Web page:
Get in the habit of standing in a proper ready position whenever your opponent is about to hit the ball. Try to keep your legs slightly wider than a shoulder-width apart, with your knees slightly bent and your weight evenly distributed between the balls of your feet.
Hold your paddle out in front of you so that you’re ready to return your opponent’s shot.
5. Lower Your Returns
When people are first learning table tennis, they often make the mistake of getting their paddle right under the ball and hitting their return shots too high over the net. This gives your rival plenty of time to prepare for their shot. It also gives them more angle to play with when it comes to generating spin on the ball.
Try to get into the practice of keeping your return shots low and fast over the top of the net in the middle of the table. Hit the ball when it’s low to the tabletop surface, shifting your weight onto your front foot and passing the blade over the ball as you follow through.
6. Focus on Shortening Your Swing
If you find yourself hitting the ping-pong ball with a long, extended swing, you should change this method. When it comes to table tennis, shorter swings are more effective than longer ones: they suit the rapid base of this sport better, and they enable you to hit more precise, powerful shots.
7. Train With Someone Better Than You
One of the best ways to get better at table tennis is to find a training partner who’s better at the game than you. Aim to practice with someone who can challenge you to work on your weaknesses and build on your strengths. You want them to be better than you, but not so much better that there’s no competition whatsoever when you play each other.
Consider joining a local table tennis club so you can train with like-minded individuals who are as committed to improving their skills as you are to improving yours.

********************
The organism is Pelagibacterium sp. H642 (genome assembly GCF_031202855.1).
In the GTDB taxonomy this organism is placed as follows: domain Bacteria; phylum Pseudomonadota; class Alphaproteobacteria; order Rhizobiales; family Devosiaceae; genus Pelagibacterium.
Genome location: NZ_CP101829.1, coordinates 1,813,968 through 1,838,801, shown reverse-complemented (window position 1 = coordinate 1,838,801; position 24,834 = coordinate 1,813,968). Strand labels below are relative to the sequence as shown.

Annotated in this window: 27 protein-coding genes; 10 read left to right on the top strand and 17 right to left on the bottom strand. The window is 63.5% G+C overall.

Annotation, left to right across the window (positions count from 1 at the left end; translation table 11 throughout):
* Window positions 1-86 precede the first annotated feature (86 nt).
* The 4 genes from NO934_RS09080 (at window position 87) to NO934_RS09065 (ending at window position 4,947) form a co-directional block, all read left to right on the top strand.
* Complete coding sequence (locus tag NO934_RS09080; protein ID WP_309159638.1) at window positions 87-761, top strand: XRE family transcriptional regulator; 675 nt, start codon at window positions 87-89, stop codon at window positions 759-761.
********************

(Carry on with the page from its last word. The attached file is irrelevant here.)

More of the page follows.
8. Work on Your Mind Game
Table tennis is a mental game as much as it’s a physical activity. You need to think on your feet and reset your mind after every single point if you want to be a successful player.
Get into the practice of visualizing aspects of your training sessions or matches before you pick up the paddle. Try to make a mental contingency plan for how you’re going to react if and when something goes wrong in the game. Visualize yourself reacting healthily and constructively to these setbacks.
9. Focus on Accelerating Through the Ball
Another technical skill to master is that of accelerating right through the ball when performing topspin shots. You’ll want to begin your swing so that it’s low and slow, then move the paddle from bottom to top. When you get to the top section, accelerate your hand to get a whip-like speed on the ball. It’s as though you’re slinging from the hip. This last-moment acceleration will help your ball fly hard, low, and fast over the net.
10. Use Your Own Paddle
If you can afford your own paddle, try to buy one and then stick to using this blade whenever you train or play matches. There are many types of paddles with various sizes and weights, so you want to get a feel for one particular racket and use this product exclusively.
Train Like a Ping Pong Pro
If you’ve just invested in a new, high-quality ping-pong table and you want to improve your game, follow these 10 simple tips, and you’ll turn into a skilled, composed, and disciplined player. From perfecting your grip to mastering topspin, a few simple tweaks to your game is all that is needed to take your game to the next level.